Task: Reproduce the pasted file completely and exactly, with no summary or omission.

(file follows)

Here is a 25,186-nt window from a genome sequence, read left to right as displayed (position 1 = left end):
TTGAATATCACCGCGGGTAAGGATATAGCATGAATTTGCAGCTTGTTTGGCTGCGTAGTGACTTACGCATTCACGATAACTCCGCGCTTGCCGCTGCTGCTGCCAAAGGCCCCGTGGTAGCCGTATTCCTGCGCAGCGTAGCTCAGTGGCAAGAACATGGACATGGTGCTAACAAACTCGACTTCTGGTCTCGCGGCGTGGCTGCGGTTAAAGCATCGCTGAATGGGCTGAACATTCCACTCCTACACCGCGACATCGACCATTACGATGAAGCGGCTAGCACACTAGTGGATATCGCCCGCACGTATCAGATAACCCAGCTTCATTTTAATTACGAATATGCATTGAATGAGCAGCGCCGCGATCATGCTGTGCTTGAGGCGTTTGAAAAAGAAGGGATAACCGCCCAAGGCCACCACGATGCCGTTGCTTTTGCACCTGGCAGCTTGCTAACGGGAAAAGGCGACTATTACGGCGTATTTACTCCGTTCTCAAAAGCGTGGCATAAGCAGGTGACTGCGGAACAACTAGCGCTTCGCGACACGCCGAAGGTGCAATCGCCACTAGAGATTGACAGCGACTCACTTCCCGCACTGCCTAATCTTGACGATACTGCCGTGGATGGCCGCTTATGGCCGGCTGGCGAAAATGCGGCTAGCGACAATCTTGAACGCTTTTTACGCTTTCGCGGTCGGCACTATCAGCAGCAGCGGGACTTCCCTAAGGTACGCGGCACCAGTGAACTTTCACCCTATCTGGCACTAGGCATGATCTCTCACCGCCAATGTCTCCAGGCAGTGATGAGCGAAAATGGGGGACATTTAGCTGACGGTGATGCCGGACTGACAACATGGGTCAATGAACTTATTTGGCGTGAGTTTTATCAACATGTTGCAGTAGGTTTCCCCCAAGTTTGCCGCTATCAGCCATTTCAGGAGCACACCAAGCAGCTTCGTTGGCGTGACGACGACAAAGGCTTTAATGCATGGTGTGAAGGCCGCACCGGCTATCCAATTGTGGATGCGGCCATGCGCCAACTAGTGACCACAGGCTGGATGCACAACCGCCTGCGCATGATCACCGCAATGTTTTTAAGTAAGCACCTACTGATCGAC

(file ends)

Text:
Here is a 25,186-nt window from a genome sequence, read left to right as displayed (position 1 = left end):
TTGAATATCACCGCGGGTAAGGATATAGCATGAATTTGCAGCTTGTTTGGCTGCGTAGTGACTTACGCATTCACGATAACTCCGCGCTTGCCGCTGCTGCTGCCAAAGGCCCCGTGGTAGCCGTATTCCTGCGCAGCGTAGCTCAGTGGCAAGAACATGGACATGGTGCTAACAAACTCGACTTCTGGTCTCGCGGCGTGGCTGCGGTTAAAGCATCGCTGAATGGGCTGAACATTCCACTCCTACACCGCGACATCGACCATTACGATGAAGCGGCTAGCACACTAGTGGATATCGCCCGCACGTATCAGATAACCCAGCTTCATTTTAATTACGAATATGCATTGAATGAGCAGCGCCGCGATCATGCTGTGCTTGAGGCGTTTGAAAAAGAAGGGATAACCGCCCAAGGCCACCACGATGCCGTTGCTTTTGCACCTGGCAGCTTGCTAACGGGAAAAGGCGACTATTACGGCGTATTTACTCCGTTCTCAAAAGCGTGGCATAAGCAGGTGACTGCGGAACAACTAGCGCTTCGCGACACGCCGAAGGTGCAATCGCCACTAGAGATTGACAGCGACTCACTTCCCGCACTGCCTAATCTTGACGATACTGCCGTGGATGGCCGCTTATGGCCGGCTGGCGAAAATGCGGCTAGCGACAATCTTGAACGCTTTTTACGCTTTCGCGGTCGGCACTATCAGCAGCAGCGGGACTTCCCTAAGGTACGCGGCACCAGTGAACTTTCACCCTATCTGGCACTAGGCATGATCTCTCACCGCCAATGTCTCCAGGCAGTGATGAGCGAAAATGGGGGACATTTAGCTGACGGTGATGCCGGACTGACAACATGGGTCAATGAACTTATTTGGCGTGAGTTTTATCAACATGTTGCAGTAGGTTTCCCCCAAGTTTGCCGCTATCAGCCATTTCAGGAGCACACCAAGCAGCTTCGTTGGCGTGACGACGACAAAGGCTTTAATGCATGGTGTGAAGGCCGCACCGGCTATCCAATTGTGGATGCGGCCATGCGCCAACTAGTGACCACAGGCTGGATGCACAACCGCCTGCGCATGATCACCGCAATGTTTTTAAGTAAGCACCTACTGATCGAC